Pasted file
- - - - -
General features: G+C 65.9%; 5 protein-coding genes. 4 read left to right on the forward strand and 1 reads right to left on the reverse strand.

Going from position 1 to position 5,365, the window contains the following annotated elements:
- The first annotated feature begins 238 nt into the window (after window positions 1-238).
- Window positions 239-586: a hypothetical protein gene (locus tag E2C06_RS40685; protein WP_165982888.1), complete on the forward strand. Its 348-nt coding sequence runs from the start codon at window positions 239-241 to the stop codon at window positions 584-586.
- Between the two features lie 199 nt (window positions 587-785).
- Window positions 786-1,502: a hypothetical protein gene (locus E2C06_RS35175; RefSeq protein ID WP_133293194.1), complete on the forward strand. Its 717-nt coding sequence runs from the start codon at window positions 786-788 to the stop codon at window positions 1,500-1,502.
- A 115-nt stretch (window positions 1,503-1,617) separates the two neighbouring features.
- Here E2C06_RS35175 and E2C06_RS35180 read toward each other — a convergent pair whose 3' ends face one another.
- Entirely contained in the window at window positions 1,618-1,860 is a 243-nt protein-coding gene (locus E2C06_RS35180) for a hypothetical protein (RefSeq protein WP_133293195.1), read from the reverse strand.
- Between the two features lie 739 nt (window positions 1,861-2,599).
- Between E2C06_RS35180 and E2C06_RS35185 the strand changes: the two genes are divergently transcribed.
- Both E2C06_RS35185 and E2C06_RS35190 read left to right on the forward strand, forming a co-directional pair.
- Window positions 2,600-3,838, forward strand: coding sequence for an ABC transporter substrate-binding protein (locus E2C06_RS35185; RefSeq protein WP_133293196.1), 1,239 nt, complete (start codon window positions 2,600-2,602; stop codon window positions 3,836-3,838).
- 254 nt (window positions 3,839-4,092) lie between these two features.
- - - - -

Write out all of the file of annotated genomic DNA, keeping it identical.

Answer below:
General features: G+C 65.9%; 5 protein-coding genes. 4 read left to right on the forward strand and 1 reads right to left on the reverse strand.

Going from position 1 to position 5,365, the window contains the following annotated elements:
- The first annotated feature begins 238 nt into the window (after window positions 1-238).
- Window positions 239-586: a hypothetical protein gene (locus tag E2C06_RS40685; protein WP_165982888.1), complete on the forward strand. Its 348-nt coding sequence runs from the start codon at window positions 239-241 to the stop codon at window positions 584-586.
- Between the two features lie 199 nt (window positions 587-785).
- Window positions 786-1,502: a hypothetical protein gene (locus E2C06_RS35175; RefSeq protein ID WP_133293194.1), complete on the forward strand. Its 717-nt coding sequence runs from the start codon at window positions 786-788 to the stop codon at window positions 1,500-1,502.
- A 115-nt stretch (window positions 1,503-1,617) separates the two neighbouring features.
- Here E2C06_RS35175 and E2C06_RS35180 read toward each other — a convergent pair whose 3' ends face one another.
- Entirely contained in the window at window positions 1,618-1,860 is a 243-nt protein-coding gene (locus E2C06_RS35180) for a hypothetical protein (RefSeq protein WP_133293195.1), read from the reverse strand.
- Between the two features lie 739 nt (window positions 1,861-2,599).
- Between E2C06_RS35180 and E2C06_RS35185 the strand changes: the two genes are divergently transcribed.
- Both E2C06_RS35185 and E2C06_RS35190 read left to right on the forward strand, forming a co-directional pair.
- Window positions 2,600-3,838, forward strand: coding sequence for an ABC transporter substrate-binding protein (locus E2C06_RS35185; RefSeq protein WP_133293196.1), 1,239 nt, complete (start codon window positions 2,600-2,602; stop codon window positions 3,836-3,838).
- 254 nt (window positions 3,839-4,092) lie between these two features.